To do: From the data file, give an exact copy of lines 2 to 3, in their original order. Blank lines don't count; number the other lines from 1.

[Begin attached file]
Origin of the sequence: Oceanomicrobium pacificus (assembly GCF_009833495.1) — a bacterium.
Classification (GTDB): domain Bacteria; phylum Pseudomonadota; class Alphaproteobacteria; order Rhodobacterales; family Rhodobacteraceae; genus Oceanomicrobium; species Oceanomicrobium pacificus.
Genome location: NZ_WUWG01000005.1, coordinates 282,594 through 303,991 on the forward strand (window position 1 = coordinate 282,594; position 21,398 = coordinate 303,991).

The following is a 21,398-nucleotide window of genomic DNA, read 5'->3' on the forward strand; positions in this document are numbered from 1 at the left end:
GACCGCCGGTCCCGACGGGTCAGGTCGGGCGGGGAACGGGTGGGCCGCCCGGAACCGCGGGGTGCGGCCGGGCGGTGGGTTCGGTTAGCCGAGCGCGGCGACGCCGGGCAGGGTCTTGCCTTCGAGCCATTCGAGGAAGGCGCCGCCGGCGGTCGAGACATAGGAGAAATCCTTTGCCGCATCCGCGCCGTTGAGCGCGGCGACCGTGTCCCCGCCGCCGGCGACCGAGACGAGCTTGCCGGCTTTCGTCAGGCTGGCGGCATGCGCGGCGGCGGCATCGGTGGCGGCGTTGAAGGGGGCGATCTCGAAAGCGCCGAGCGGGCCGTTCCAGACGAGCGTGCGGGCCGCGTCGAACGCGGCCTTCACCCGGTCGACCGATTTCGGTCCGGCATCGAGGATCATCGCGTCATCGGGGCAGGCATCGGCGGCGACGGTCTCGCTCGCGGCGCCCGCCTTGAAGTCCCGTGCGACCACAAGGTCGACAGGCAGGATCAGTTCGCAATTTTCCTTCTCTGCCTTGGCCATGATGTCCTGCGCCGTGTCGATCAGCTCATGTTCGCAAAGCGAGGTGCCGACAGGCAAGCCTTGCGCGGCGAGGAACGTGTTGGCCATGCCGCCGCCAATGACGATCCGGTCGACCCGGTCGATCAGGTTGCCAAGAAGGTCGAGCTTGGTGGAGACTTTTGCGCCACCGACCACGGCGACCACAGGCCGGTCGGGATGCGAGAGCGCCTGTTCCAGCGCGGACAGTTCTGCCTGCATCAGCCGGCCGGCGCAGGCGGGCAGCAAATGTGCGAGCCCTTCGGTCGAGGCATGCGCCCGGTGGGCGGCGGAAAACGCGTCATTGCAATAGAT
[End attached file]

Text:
Classification (GTDB): domain Bacteria; phylum Pseudomonadota; class Alphaproteobacteria; order Rhodobacterales; family Rhodobacteraceae; genus Oceanomicrobium; species Oceanomicrobium pacificus.
Genome location: NZ_WUWG01000005.1, coordinates 282,594 through 303,991 on the forward strand (window position 1 = coordinate 282,594; position 21,398 = coordinate 303,991).